Stock Thickening And Binding Agents Used In Hotel Kitchen

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Standard Stock Thickening and Binding Agents

Thickening agents give body, consistency, and palatability when used. They also improve the nutritive value of the sauce. Flavored liquids are thickened and converted into soups, sauces, gravies, curries, etc. In other words, binding agents are used to transform the stocks into sauces.

There are a variety of standard stock thickening and binding agents that are commonly used in cooking and baking. Some of the most popular options include cornstarch, flour, arrowroot, and gelatin.

Cornstarch is a fine white powder that is made from corn. It is a great thickening agent for sauces, gravies, and soups because it dissolves easily and creates a smooth texture. Flour, on the other hand, is a more versatile option that can be used for both thickening and binding. It is often used in baking to help dough and batter hold together.

Arrowroot is a starchy powder that is derived from the roots of tropical plants. It is a great option for thickening sauces and gravies because it creates a glossy finish and doesn’t add any flavor. Gelatin is another popular option that is made from animal collagen. It is commonly used in desserts like jellies and puddings to create a smooth and creamy texture.

Below are the various types of thickening agents, which are used in modern-day cookery:

  1. Starches
  2.  Flour
  3.  Roux
  4.  Beurre Manie
  5.  Fruit and Vegetable Puree
  6.  Egg yolk
  7.  Cream
  8.  Butter
  9.  Blood
  10.  Liaison
  11.  Panada

1. Starches:

Starches derived from roots and vegetables are among the oldest and the most versatile thickener for sauces. They are efficient and inexpensive and they can be used without imparting a flavor of their own.

Starches should be combined with liquid and heated to an almost boiling temperature to be effective. Some starches are purer than others. Cornstarch, arrowroot starch, and potato starch are almost pure starches and produce shiny sauces, whereas flour contains protein, which gives a mat appearance to the sauces.

  • Cornstarch: Of the purified starches, cornstarch is the most familiar. They should be used at the last minute for the thickening of the sauces and the cooking liquid that is being served. When it is cooked for a long time then it loses its thickening power. Cornstarch is first mixed in water and then used to thicken the sauces and soups. It is also known as SLURRY.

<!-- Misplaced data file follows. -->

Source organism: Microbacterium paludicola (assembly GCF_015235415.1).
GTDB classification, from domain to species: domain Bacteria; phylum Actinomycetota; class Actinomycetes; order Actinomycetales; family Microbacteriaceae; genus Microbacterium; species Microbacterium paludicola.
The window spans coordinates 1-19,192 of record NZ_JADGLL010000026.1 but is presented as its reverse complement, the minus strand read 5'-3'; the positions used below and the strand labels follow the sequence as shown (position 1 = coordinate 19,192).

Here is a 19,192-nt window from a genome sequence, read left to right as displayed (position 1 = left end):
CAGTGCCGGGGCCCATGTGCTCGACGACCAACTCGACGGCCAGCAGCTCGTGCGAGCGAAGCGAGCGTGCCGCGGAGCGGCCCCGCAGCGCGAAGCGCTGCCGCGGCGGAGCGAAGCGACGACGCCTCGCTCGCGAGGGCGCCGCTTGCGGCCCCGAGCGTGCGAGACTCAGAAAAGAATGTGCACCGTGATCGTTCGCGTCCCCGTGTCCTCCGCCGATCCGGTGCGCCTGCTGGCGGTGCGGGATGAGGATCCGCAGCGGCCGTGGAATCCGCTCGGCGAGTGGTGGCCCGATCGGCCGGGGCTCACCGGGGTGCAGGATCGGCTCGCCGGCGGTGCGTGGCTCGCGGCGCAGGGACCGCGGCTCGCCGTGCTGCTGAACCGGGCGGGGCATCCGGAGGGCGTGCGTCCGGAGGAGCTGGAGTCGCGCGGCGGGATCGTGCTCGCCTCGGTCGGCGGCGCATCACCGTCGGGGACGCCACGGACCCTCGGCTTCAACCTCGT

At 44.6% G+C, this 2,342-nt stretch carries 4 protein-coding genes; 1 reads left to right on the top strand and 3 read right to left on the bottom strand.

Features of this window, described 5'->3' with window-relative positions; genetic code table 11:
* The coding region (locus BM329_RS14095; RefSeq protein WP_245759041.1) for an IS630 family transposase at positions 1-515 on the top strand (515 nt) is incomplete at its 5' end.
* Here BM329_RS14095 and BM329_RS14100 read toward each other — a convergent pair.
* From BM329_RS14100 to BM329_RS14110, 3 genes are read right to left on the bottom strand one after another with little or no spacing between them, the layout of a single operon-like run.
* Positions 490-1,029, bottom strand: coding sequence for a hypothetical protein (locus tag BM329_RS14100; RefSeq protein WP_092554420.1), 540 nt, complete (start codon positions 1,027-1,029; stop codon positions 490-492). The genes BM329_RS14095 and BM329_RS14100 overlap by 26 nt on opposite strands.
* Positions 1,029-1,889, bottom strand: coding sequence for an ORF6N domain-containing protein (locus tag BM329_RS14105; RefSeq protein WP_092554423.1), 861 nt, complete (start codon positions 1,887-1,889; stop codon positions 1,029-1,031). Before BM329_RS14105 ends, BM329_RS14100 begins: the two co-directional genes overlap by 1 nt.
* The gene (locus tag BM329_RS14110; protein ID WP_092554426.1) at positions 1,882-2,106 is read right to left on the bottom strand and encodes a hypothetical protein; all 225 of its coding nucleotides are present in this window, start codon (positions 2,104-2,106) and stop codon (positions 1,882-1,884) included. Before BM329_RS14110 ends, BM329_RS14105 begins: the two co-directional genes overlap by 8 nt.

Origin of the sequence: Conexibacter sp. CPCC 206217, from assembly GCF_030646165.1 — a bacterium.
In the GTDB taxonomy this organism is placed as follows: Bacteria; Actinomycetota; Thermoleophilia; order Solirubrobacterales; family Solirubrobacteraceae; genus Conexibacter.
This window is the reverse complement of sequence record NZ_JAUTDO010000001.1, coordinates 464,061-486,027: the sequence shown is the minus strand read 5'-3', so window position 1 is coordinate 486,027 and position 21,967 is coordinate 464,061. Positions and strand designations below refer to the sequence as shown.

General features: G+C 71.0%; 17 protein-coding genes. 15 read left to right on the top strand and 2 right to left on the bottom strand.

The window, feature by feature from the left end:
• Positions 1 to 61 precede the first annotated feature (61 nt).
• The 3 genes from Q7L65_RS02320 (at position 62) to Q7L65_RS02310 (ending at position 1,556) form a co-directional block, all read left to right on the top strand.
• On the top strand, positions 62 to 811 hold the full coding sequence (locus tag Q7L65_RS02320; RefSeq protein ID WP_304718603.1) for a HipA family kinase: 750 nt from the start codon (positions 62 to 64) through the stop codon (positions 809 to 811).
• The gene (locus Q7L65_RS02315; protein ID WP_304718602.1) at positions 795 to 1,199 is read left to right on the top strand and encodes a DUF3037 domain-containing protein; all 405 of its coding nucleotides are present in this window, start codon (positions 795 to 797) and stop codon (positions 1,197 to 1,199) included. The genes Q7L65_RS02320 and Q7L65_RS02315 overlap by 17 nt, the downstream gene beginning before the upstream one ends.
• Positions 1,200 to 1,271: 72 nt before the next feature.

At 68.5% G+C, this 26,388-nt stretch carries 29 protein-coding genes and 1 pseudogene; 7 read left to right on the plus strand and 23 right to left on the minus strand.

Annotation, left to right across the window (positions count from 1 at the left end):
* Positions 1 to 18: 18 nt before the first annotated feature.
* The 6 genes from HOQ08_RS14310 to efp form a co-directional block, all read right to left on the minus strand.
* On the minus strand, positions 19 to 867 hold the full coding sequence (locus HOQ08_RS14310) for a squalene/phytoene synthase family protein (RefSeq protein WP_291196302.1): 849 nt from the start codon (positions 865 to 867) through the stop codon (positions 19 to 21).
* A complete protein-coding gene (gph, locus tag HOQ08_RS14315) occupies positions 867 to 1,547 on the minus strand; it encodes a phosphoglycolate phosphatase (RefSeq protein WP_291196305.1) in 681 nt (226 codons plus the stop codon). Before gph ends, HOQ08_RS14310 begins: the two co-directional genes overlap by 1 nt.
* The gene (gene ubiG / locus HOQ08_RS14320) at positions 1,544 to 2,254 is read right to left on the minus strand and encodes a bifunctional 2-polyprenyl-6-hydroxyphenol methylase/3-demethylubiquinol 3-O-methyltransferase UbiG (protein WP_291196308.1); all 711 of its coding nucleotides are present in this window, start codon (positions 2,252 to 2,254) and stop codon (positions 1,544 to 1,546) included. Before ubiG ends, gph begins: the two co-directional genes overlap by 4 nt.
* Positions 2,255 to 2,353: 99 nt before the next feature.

• Arrowroot: Arrowroot is the best of the purified starches because it remains stable even after prolonged cooking. It is used the same way as cornstarch.
  • Potato starch: (Fecule) Although potato starch is one of the first starches to be used in French cooking, it has never been popular as a sauce thickener. It is used the same way as cornstarch and like cornstarch, it tends to break down after prolonged exposure to heat.

2. Flour:

In Western cooking, flour has long been the most popular thickener for sauces. It can be used in several ways. Although flour has largely been replaced in recent years by other thickeners. It is still the appropriate choice for many country-style and regional dishes.

The liquid in which flour is to be added must be degreased before the flour is incorporated. Flour binds with lamb and holds it in suspension throughout the liquid, making it difficult to skim. The result is a greasy, indigestible sauce with a muddy texture and flavor.

3. Roux:

The most common method of thickening liquids with flour is to prepare a roux, by cooking the flour with an equal weight of butter. This enhances the flavor of the flour and eliminates the lumps. Because flour contains proteins and other compounds that impart flavor, sauces thickened with roux are usually skimmed for thirty minutes once they have been brought to a simmer to eliminate the impurities. Although the stock is skimmed before the roux is added, further the sauce is skimmed to eliminate the butter, and impurities in the flour.

There are three types of roux 1) White roux 2) Blonde roux 3) Brown roux

  1. White Roux: it is prepared by cooking flour and clarified butter for approx. 5 minutes over slow heat and stirring constantly with a wooden spoon. It is used for Béchamel sauce and thick soups.
  2. Blond Roux: This is made from fresh butter and flour. The preparation of butter and flour is the same as for white roux. It is made more rapidly and should be made at the last before use. Its color should be pale gold. It is used for volute sauce and some soups.